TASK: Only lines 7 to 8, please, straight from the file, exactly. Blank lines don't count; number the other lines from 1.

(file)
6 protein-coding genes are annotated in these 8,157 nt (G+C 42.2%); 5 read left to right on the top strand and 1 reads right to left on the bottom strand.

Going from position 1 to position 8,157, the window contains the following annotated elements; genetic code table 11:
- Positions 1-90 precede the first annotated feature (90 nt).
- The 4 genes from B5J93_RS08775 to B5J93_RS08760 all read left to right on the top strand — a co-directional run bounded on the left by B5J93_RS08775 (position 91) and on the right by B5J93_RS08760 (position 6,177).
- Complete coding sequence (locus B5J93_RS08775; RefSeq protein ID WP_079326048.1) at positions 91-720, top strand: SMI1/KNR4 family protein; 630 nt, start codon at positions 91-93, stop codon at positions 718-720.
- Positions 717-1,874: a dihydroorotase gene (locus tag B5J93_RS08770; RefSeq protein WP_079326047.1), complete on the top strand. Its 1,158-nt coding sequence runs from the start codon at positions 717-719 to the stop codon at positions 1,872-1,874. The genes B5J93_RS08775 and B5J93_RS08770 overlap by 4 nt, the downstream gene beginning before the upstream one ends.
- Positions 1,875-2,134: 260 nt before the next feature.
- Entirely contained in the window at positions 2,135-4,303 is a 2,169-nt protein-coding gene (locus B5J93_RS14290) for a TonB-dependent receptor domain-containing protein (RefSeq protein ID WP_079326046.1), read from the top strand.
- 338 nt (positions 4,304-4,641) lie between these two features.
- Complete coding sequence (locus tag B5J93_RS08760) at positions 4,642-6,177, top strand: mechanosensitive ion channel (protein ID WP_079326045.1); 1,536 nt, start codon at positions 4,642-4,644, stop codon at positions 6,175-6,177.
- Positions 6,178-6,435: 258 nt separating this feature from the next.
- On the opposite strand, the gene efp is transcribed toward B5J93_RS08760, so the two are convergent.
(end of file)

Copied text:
- Positions 1,875-2,134: 260 nt before the next feature.
- Entirely contained in the window at positions 2,135-4,303 is a 2,169-nt protein-coding gene (locus B5J93_RS14290) for a TonB-dependent receptor domain-containing protein (RefSeq protein ID WP_079326046.1), read from the top strand.